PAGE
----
However, Seth Shostak is talking about solar eclipses here, and what makes them so cool on Earth.
I've never seen a total solar eclipse, but I have seen a couple of partial ones. They are definitely awesome, and, given the way darkness suddenly spread across a bright, sunlit day during an eclipse, I can see how the ancients would have been quite freaked out.
Mercury and Venus would be dandy places to see an eclipse (ignoring the lethal weather) since the Sun would loom large in the sky, showing up well in point-and-shoot photos. But neither has a moon. Other planets are saddled with satellites that generally appear either too large in the sky or too small. For example, the four Galilean moons of Jupiter (Io, Europa, Ganymede, and Callisto) are all hefty enough to block the Sun. Unfortunately, they block too much. The prominences and inner corona that are so spectacular during earthly eclipses quickly disappear behind one of these massy moons. ...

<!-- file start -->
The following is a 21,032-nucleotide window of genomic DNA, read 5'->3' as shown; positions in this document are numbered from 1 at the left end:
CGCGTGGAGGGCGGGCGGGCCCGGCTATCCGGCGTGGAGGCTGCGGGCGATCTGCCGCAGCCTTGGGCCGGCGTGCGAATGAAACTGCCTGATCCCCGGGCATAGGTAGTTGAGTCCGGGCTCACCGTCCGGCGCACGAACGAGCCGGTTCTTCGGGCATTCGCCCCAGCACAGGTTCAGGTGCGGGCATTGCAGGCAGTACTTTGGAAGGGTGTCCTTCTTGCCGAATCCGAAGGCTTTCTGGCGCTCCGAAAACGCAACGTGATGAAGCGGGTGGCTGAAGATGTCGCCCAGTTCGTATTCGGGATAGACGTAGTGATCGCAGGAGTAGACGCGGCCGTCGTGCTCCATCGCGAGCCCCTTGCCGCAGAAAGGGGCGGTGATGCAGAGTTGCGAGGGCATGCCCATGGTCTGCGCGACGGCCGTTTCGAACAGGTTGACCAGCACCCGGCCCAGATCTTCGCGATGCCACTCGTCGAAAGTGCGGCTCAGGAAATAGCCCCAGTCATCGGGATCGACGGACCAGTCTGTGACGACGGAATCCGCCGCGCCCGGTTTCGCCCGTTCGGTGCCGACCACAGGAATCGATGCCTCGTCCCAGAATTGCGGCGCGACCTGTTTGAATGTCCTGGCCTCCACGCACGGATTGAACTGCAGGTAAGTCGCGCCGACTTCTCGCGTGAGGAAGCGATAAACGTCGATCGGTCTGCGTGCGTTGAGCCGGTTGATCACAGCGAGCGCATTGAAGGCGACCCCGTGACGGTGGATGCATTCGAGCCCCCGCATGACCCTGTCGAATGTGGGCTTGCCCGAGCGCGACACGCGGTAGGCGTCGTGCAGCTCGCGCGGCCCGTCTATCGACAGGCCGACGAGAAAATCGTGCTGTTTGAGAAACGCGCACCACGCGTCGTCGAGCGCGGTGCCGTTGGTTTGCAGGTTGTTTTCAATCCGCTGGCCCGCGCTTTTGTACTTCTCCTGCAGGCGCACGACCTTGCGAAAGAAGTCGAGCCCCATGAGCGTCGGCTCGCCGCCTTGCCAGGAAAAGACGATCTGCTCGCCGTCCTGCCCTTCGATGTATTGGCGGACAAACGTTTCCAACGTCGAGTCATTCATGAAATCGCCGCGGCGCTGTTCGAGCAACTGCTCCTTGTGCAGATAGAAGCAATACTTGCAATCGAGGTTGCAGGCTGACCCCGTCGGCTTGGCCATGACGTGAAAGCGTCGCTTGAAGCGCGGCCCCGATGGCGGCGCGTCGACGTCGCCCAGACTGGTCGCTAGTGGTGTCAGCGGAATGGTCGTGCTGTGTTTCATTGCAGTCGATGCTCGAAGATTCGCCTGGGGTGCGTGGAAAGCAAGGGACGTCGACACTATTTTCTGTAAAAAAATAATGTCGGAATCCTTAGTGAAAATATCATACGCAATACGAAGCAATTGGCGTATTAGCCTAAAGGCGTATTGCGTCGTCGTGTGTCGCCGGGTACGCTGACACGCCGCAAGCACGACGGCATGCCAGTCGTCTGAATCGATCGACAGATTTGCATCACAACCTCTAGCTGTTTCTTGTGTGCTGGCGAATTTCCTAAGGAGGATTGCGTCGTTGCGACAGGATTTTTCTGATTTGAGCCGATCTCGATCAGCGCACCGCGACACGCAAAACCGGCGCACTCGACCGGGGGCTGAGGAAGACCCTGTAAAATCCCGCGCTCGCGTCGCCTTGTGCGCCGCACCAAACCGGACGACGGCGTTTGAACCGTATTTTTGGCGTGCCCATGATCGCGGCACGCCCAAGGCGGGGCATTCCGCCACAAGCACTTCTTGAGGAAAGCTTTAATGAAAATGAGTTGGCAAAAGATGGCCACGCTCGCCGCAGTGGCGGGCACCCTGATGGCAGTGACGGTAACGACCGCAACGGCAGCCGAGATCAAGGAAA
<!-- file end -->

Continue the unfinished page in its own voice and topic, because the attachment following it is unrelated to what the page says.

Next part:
Mark yourself lucky to live on a planet where a solar eclipse is both possible and spectacular. And even luckier to be around when jet engines and cruise ships make it easy for thousands of people to journey to any eclipse’s narrow shadow path. For our grandparents and all their ancestors, who mostly died in the villages of their births, the chances of catching a total solar eclipse during a lifetime was about one in seven. Seeing as many as two was about as common as giving birth to quints.
Ain't astronomy cool?